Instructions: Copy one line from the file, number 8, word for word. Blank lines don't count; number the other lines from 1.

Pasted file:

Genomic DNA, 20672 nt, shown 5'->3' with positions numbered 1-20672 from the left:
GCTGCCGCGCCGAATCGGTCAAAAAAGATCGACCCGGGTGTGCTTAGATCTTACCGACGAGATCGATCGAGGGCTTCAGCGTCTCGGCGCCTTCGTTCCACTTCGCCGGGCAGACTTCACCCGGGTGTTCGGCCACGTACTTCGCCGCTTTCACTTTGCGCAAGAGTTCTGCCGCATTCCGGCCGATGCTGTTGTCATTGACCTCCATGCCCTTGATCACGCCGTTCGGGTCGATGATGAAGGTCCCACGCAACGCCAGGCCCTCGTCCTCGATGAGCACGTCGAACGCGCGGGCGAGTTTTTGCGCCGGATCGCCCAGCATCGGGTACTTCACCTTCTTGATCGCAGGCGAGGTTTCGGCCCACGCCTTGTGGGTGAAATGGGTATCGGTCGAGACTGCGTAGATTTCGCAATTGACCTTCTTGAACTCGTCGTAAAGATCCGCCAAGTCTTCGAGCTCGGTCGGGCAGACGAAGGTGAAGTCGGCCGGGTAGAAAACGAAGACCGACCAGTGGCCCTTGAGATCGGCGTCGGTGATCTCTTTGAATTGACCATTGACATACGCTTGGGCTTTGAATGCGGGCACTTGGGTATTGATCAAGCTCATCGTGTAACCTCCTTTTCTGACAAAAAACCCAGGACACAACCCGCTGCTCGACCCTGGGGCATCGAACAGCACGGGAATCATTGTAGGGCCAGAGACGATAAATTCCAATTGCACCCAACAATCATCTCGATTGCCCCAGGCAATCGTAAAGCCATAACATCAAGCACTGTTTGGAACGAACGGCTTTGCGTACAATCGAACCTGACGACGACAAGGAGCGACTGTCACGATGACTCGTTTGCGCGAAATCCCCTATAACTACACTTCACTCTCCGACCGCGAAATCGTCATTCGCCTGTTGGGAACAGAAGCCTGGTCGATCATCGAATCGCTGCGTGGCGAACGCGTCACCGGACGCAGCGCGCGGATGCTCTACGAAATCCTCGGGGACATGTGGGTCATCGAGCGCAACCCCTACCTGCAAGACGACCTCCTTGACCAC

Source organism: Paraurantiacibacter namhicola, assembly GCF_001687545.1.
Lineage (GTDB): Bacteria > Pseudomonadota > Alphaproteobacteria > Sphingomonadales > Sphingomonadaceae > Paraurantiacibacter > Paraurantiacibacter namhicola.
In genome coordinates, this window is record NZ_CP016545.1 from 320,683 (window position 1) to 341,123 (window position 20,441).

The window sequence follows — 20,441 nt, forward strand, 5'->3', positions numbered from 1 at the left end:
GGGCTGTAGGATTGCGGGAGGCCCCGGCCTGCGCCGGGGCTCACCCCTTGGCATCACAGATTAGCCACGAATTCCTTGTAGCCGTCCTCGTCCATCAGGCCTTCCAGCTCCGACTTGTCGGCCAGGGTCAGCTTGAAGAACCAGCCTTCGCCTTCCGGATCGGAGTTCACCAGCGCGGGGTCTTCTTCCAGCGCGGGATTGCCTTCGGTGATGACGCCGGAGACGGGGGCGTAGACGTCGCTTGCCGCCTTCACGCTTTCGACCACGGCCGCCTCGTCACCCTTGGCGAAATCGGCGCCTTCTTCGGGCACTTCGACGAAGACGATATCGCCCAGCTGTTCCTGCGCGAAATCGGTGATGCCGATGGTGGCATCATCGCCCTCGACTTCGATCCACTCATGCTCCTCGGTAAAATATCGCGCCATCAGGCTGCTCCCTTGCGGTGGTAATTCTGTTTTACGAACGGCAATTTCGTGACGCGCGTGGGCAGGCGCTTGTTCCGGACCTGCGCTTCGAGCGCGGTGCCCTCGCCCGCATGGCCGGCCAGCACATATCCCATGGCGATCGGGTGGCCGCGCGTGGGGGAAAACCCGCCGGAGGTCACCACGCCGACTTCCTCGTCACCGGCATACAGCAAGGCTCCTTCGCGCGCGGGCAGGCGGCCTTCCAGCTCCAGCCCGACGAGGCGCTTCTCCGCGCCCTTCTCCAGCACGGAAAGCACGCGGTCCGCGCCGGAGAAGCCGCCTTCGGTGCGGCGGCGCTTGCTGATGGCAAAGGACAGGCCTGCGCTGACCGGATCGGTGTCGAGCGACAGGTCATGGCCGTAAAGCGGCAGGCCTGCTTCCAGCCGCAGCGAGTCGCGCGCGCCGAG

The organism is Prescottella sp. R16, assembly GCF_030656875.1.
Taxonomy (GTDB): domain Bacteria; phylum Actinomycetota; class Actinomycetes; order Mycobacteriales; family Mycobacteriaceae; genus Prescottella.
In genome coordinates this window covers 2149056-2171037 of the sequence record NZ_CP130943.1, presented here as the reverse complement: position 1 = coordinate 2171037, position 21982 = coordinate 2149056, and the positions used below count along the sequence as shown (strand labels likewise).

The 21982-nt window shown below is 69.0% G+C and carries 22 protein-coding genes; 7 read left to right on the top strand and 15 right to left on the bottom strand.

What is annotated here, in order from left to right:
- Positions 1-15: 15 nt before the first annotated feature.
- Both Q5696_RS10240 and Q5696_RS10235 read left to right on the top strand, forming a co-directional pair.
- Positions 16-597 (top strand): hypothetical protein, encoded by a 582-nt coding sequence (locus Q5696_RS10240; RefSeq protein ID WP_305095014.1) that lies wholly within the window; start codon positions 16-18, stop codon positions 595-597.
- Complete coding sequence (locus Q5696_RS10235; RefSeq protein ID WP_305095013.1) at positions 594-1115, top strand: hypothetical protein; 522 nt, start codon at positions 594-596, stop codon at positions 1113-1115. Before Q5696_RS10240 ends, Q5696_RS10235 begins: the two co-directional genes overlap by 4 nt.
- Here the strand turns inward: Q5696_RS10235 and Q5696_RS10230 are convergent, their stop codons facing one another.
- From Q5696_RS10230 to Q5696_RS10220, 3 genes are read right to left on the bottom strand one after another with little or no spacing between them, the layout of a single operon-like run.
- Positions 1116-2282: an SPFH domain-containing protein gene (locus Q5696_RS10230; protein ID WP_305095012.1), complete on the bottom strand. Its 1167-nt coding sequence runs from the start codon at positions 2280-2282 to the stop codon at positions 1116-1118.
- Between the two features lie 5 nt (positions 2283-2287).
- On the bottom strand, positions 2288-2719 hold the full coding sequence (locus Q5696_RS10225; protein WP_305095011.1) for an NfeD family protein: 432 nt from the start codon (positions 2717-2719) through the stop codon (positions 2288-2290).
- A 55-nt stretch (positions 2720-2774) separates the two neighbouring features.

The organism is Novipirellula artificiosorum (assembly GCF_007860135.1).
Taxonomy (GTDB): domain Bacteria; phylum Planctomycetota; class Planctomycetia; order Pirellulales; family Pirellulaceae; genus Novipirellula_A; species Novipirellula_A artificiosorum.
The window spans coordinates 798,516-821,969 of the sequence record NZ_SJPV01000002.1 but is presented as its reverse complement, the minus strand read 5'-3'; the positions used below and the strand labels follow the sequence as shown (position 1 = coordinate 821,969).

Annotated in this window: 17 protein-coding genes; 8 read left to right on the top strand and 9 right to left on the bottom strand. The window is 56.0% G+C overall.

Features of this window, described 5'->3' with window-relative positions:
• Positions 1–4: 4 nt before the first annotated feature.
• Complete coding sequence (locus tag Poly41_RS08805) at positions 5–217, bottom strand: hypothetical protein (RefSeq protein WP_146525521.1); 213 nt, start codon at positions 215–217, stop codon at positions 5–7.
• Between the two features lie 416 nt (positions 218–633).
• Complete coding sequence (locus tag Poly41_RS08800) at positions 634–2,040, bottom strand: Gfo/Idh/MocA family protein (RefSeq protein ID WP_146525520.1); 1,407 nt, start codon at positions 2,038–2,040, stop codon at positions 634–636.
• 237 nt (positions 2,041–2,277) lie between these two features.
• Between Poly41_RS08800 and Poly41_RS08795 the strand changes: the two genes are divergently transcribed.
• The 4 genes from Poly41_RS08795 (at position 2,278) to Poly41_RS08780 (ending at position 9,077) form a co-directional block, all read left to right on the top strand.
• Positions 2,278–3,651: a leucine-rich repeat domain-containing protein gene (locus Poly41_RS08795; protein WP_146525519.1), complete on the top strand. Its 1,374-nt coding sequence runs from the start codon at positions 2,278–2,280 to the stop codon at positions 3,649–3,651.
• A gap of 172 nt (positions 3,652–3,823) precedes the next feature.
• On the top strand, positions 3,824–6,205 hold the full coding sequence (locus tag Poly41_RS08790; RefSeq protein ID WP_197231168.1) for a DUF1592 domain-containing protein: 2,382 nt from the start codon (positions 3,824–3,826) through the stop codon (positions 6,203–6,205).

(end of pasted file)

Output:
The organism is Prescottella sp. R16, assembly GCF_030656875.1.